Buddha images like the two above could be found at all levels of the pagoda. These are old, very old.

I met these two students (English majors) on the top floor of the pagoda. It was dark so the flash worked great.

The is the ceiling of the top floor of the pagoda. Interesting structure I thought.

I loved this picture with the "gazebo" in front and the Wanshou pagoda in the background.

The above pictures give you a good idea of the beauty that surrounded the Wanshou Pagoda. Stunningly nice.

These were Chinese practicing their Tai Chi Chuan. There were about ten people involved in the exercises.

Around Jingzhou

This is the entrance to Jingzhou from Wuhan. My understanding is that this city wall is the best in South China. I love city walls ever since we visited Xian in Shaanxi Province. This wall was marvelous.

It's August and in three days or so the Olympics will begin in Beijing. These advertisements were all over the city.

This is in the area known as the ancient street of Jingzhou. Actually this alley led to the toilets but I loved the paintings on the wall.

These two pictures give a good idea of the Jingzhou Drum Towers. Drum Towers were essential features of all major Chinese cities. I guess they were like the town clock and rallying devices.

Pay money and you can have your photo taken in these ancient transportation vehicles. I snuck this picture without anyone knowing it. A couple of Chinese tried to take some pictures but they were told they had to pay some money.

This was one of the best fortune tellers we have talked to in China. He was dressed the part and accurately guess Sunee's age and where she came from. He was very friendly and we enjoyed talking to him.

This gate was near the Guan Yu Temple and, I think, is the East gate. I love it when the wall has gates all around a city.

Walk out the East gate and this is what you will see. The city mote goes all around the town just like a medieval city in Europe.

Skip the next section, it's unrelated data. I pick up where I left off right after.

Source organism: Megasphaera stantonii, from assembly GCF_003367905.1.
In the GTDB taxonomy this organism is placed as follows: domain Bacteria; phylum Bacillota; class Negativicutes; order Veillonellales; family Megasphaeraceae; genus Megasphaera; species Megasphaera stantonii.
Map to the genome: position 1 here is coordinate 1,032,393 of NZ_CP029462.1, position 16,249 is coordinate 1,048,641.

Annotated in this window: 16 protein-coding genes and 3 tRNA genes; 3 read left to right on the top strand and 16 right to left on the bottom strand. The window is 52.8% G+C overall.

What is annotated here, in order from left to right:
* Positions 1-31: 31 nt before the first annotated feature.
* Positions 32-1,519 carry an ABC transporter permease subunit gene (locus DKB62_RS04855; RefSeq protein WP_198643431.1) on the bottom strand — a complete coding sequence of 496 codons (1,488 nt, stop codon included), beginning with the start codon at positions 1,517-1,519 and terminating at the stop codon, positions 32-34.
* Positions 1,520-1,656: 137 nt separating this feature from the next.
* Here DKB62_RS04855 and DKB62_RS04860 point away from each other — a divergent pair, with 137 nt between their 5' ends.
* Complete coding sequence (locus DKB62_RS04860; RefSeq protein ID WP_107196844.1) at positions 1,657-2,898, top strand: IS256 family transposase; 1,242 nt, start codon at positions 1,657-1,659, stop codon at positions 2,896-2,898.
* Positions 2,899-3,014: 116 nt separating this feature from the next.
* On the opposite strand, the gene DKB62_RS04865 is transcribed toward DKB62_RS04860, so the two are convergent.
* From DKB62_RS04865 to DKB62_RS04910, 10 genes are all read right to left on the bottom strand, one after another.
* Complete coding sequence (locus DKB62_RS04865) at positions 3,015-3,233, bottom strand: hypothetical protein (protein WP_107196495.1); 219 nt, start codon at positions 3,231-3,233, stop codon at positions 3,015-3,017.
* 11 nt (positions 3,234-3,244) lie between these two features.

This guy visited with us for a while. Jingzhou people are very friendly and made us feel very welcome.

A typical street scene in Jingzhou. Very relaxed and friendly.

When Chinese have some spare time they play Mahjong. We will be learning how to play mahjong soon to join in the fun, if it is fun.

This beautiful restaurant is right inside the main gate on the right. We did not eat there but I did take some pictures as you can see.

We walked out the main gate in the evening and found a place to eat across the river or mote. This is the view looking back across to the main gate.

A bit over priced but the food was good and the service excellent. The location was also pretty impressive. This is what we had. Believe the big one was a pumpkin pork. Really good.

Had to take a smapshot of these grapes. Sunee is learning how to paint grapes using watercolor. Maybe she will paint these grapes.

And, of course, kids are always fun to take pictures of. We met this sweety on one of the busses outside Jingzhou.

Guan Yu Temple in Jingzhou

Origin of Emperor Guan: Emperor Guan was originally the revered Mr. Guan of the Shu kingdom in the Three kingdoms Period. Named Yu and literally titled Yunchang, he was a local of Xieliang county, Puzhou prefecture (now Xieyu county, Shaanxi province). According to legend, Guan was the incarnation of a green dragon. He was born with a heroic look with erect eyes, knitted brows, a wide forehead and a long face. When grown up, he was 9.5 feet tall with a 1.8-foot-long beard. With a jujube-red face, red-phoenix eyes, and lying-silkworm eyebrows, he was a hero able to fight ten thousand men. At the end of the Eastern Han, Guan Yu, Liu Bei and Zhang Fei became sworn brothers in a peach garden and planned to raise troops. At first Guan Yu was defeated and captured by Cao Cao at Xiapi. Cao Cao treated him with special respect and gave him the rank of general. As a loyal commander, he killed Yuan Shao's courageous general Yanliang in battle and saved Cao Cao from dangerous difficulties. Cao appealed to the Emperor to the Marquis of Shouting with very rich largess.

However, after being informed of Liu Bei's whereabouts, Guan left the gold and the marquis's seal untouched and went for Liu. Having founded the Shu kingdom, Liu ordered Guan to defend Xianyang and govern Jinzhou prefecture. Guan defeated Cao Ren and his seven army corps at Fancheng, killing Pang De and capturing Yu Jin, and won resounding fame through the country. Underestimating the enemy from the Wu kingdom, Guan was cheated by the enemy's scheme and suffered defeat at Maicheng and was killed. According to legend, Guan's head was buried in Guan Woods at Luoyang, Henan and his body on Mt. Yuquan at Dangyang, Hubei. Moved by his loyalism and righteousness, later generations have offered sacrifice for him every year. According to Daoist scriptures, Guan manifested himself in theophany and later met the Perfected Man of the Iron Bowl1 , who honored him as Admiral and Earthly Deity. In the Song dynasty, responding to the call of Perfected Man Xujing, the 30th Celestial Master, Guan manifested himself to the emperor, killed monsters, and tamed the flood dragon.